Safe States Celebrates 30 Years of Service and Progress in Injury and Violence Prevention

Learning from the past helps to shape the future and save lives.

Safe States celebrates 30 years

The Safe States Alliance is celebrating 30 years of progress in preventing injuries and deaths. Injury prevention is often overlooked in public health discussions; yet, according to the Centers for Disease Control and Prevention, in the first half of life, more people in the United States still die from violence and injuries — such as motor vehicle crashes, falls, suicides, homicides, or opioid overdoses — than from any other cause, including cancer, HIV, or the flu. 

In May 1993, more than a dozen state health department leaders recognized the need to strengthen their capacity to apply a public health approach to prevent injuries and violence and established the State and Territorial Injury Prevention Directors Association - STIPDA - the organization that went on to become the Safe States Alliance in 2013. This approach involves systematically treating injuries and violence as predictable and preventable outcomes, as we do with infectious diseases, nutrition, and other public health priorities.

Guided by a common mission - to strengthen the practice of injury and violence prevention (IVP), Safe States members have successfully established a strong foundation, developing core competencies for IVP, improving surveillance and data analysis, and advocating for policies and investments. These efforts not only established Safe States as a recognized leader in the field, but have helped expand the science and broaden the practice, moving beyond keeping individuals safe to improving conditions in communities (e.g., access to employment, education, healthcare, and social connections) that influence overall health outcomes.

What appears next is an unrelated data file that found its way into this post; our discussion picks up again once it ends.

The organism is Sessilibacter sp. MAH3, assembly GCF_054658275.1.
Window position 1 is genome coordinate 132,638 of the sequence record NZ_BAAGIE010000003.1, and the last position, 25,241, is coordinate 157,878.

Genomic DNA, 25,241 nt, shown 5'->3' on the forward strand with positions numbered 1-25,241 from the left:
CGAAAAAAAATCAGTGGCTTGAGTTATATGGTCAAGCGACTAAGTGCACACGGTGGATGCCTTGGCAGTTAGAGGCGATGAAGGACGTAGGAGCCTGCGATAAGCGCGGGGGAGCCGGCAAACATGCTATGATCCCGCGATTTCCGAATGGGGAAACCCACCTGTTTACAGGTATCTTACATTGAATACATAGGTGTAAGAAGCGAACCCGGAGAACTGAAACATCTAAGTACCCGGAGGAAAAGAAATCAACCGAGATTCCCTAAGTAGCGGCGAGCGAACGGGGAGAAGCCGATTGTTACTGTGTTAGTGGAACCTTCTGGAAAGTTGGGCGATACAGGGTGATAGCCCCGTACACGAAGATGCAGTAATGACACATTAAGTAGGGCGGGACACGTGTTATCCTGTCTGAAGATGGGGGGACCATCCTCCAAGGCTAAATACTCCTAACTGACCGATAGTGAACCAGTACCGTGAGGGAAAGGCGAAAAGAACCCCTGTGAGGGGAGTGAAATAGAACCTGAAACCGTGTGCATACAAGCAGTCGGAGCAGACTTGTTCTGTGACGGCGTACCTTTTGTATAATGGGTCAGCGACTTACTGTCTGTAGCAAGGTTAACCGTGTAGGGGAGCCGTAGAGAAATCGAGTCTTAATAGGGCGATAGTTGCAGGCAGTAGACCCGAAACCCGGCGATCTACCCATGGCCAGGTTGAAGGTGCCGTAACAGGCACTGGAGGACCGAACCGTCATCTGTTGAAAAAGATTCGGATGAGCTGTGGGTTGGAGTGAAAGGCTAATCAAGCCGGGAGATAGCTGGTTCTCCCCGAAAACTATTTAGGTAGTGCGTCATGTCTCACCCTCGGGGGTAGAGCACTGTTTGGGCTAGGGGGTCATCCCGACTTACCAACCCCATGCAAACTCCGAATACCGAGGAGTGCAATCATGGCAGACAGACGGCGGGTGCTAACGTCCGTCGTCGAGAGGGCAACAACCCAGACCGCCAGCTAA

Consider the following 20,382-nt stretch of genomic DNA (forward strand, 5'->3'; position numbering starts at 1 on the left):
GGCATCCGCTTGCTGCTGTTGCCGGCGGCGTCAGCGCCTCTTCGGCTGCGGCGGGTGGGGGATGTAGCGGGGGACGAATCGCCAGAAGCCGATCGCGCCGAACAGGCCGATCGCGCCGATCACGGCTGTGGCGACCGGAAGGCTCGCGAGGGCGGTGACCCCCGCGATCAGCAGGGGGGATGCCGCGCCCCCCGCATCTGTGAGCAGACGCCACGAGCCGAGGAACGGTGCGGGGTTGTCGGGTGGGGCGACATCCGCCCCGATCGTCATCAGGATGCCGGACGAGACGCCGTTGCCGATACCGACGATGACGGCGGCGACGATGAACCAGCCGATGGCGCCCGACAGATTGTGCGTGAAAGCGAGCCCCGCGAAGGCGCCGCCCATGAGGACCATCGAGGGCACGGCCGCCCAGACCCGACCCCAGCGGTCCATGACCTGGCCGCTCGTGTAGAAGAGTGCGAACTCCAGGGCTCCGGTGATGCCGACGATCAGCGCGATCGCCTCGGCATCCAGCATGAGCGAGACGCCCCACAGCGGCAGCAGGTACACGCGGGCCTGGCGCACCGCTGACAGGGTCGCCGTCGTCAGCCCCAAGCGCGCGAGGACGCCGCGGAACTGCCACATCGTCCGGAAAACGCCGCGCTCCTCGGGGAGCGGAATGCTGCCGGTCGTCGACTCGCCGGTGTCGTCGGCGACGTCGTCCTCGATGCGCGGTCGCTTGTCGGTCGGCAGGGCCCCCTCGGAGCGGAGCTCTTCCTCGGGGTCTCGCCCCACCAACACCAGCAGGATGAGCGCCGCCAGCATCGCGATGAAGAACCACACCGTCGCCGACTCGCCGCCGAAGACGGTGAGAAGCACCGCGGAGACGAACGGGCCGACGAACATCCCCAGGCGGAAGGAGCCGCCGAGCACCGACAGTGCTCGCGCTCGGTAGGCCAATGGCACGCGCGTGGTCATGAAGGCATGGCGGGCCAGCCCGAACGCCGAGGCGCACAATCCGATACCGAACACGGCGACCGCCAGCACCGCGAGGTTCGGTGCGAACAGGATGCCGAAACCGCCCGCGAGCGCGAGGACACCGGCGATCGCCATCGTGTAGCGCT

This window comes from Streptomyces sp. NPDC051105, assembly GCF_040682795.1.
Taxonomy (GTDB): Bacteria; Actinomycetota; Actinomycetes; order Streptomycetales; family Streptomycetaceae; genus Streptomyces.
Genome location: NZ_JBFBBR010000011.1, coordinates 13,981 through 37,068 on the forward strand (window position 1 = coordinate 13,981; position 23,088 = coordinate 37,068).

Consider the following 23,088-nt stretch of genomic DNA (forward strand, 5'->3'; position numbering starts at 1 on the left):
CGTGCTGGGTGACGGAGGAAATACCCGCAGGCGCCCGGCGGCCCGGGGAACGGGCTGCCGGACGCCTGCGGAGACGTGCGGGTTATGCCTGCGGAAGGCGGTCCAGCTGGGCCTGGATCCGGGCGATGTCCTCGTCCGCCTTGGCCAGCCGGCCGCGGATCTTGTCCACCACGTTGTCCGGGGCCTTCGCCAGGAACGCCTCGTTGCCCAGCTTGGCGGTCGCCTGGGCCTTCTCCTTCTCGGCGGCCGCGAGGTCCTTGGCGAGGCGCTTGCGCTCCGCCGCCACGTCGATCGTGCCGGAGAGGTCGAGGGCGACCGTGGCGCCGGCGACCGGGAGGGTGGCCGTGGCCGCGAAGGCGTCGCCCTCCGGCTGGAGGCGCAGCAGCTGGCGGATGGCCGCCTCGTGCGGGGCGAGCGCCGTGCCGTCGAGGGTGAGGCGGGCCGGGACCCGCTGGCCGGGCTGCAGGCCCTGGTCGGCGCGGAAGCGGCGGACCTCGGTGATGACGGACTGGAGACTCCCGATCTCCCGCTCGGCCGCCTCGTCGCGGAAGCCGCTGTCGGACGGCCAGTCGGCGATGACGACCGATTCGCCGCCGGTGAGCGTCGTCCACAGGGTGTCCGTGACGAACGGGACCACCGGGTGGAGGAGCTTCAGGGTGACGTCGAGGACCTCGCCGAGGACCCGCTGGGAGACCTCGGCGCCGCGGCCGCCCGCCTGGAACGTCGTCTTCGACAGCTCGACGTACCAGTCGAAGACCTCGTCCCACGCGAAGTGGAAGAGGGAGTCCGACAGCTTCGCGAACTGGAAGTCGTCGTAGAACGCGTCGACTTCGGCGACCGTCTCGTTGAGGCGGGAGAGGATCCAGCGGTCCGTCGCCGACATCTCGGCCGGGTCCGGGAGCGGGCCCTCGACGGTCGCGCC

According to Safe States Executive Director Rich Hamburg, "It's important to communicate that injuries and violence are not accidents or inevitable events. They are predictable and preventable. At Safe States, we support a vision of a nation free from injury and violence where all people are safe where they live, work, travel, and play."

These efforts remain essential and critically necessary. Despite significant progress, preventable fatalities remain high. In the U.S., every 11 minutes someone dies by suicide. On average, 124 people die from firearm-related injuries and 112 from motor vehicle crashes daily. About one in three women and one in four men report having experienced severe physical violence from an intimate partner. These incidents remain a significant burden costing the U.S. an estimated $4.2 trillion in medical and work loss costs annually.

"Now more than ever, Safe States remains unwavering in our commitment to further strengthen the public health infrastructure necessary for prevention," added Hamburg. Safe States is home to 700+ professionals representing local, federal, and tribal public health, healthcare, community-based organizations, students, and academic researchers. 

To learn about Safe States or how to support the organization's work, check out the 30in30 series highlighting accomplishments over the last 30 years, as well as the most recent annual report

Source: Safe States Alliance